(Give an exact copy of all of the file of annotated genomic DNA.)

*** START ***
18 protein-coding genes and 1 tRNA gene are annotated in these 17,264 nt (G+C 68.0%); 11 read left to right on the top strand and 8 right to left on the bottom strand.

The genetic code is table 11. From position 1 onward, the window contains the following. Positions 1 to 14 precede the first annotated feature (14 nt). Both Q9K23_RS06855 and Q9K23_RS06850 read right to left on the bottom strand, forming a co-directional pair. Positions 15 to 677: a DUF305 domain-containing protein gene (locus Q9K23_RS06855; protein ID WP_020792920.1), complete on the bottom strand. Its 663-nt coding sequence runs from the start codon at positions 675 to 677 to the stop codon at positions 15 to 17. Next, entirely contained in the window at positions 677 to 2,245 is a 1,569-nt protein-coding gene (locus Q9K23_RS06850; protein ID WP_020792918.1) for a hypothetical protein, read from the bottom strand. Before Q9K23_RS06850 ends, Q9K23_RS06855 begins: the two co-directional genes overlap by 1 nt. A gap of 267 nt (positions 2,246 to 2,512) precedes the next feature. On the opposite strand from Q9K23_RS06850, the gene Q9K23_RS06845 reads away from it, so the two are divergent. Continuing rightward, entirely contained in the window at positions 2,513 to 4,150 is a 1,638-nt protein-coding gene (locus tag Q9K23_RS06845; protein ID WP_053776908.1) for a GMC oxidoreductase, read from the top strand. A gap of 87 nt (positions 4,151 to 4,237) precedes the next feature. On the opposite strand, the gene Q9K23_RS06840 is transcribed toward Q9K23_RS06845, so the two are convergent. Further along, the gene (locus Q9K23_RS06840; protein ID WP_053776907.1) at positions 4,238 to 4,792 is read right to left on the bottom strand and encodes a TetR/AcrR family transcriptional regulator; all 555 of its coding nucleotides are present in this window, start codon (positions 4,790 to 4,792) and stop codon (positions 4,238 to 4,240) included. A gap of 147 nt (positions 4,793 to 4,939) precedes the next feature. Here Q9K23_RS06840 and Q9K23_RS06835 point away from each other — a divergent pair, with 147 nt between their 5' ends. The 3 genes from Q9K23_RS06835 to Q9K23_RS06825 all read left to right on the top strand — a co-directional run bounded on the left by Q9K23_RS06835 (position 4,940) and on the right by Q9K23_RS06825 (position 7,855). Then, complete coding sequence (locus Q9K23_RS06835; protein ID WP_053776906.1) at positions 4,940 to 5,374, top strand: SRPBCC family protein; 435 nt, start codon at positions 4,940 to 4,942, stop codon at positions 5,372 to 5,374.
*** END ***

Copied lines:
18 protein-coding genes and 1 tRNA gene are annotated in these 17,264 nt (G+C 68.0%); 11 read left to right on the top strand and 8 right to left on the bottom strand.

The genetic code is table 11. From position 1 onward, the window contains the following. Positions 1 to 14 precede the first annotated feature (14 nt). Both Q9K23_RS06855 and Q9K23_RS06850 read right to left on the bottom strand, forming a co-directional pair. Positions 15 to 677: a DUF305 domain-containing protein gene (locus Q9K23_RS06855; protein ID WP_020792920.1), complete on the bottom strand. Its 663-nt coding sequence runs from the start codon at positions 675 to 677 to the stop codon at positions 15 to 17. Next, entirely contained in the window at positions 677 to 2,245 is a 1,569-nt protein-coding gene (locus Q9K23_RS06850; protein ID WP_020792918.1) for a hypothetical protein, read from the bottom strand. Before Q9K23_RS06850 ends, Q9K23_RS06855 begins: the two co-directional genes overlap by 1 nt. A gap of 267 nt (positions 2,246 to 2,512) precedes the next feature. On the opposite strand from Q9K23_RS06850, the gene Q9K23_RS06845 reads away from it, so the two are divergent. Continuing rightward, entirely contained in the window at positions 2,513 to 4,150 is a 1,638-nt protein-coding gene (locus tag Q9K23_RS06845; protein ID WP_053776908.1) for a GMC oxidoreductase, read from the top strand. A gap of 87 nt (positions 4,151 to 4,237) precedes the next feature. On the opposite strand, the gene Q9K23_RS06840 is transcribed toward Q9K23_RS06845, so the two are convergent. Further along, the gene (locus Q9K23_RS06840; protein ID WP_053776907.1) at positions 4,238 to 4,792 is read right to left on the bottom strand and encodes a TetR/AcrR family transcriptional regulator; all 555 of its coding nucleotides are present in this window, start codon (positions 4,790 to 4,792) and stop codon (positions 4,238 to 4,240) included. A gap of 147 nt (positions 4,793 to 4,939) precedes the next feature. Here Q9K23_RS06840 and Q9K23_RS06835 point away from each other — a divergent pair, with 147 nt between their 5' ends. The 3 genes from Q9K23_RS06835 to Q9K23_RS06825 all read left to right on the top strand — a co-directional run bounded on the left by Q9K23_RS06835 (position 4,940) and on the right by Q9K23_RS06825 (position 7,855). Then, complete coding sequence (locus Q9K23_RS06835; protein ID WP_053776906.1) at positions 4,940 to 5,374, top strand: SRPBCC family protein; 435 nt, start codon at positions 4,940 to 4,942, stop codon at positions 5,372 to 5,374.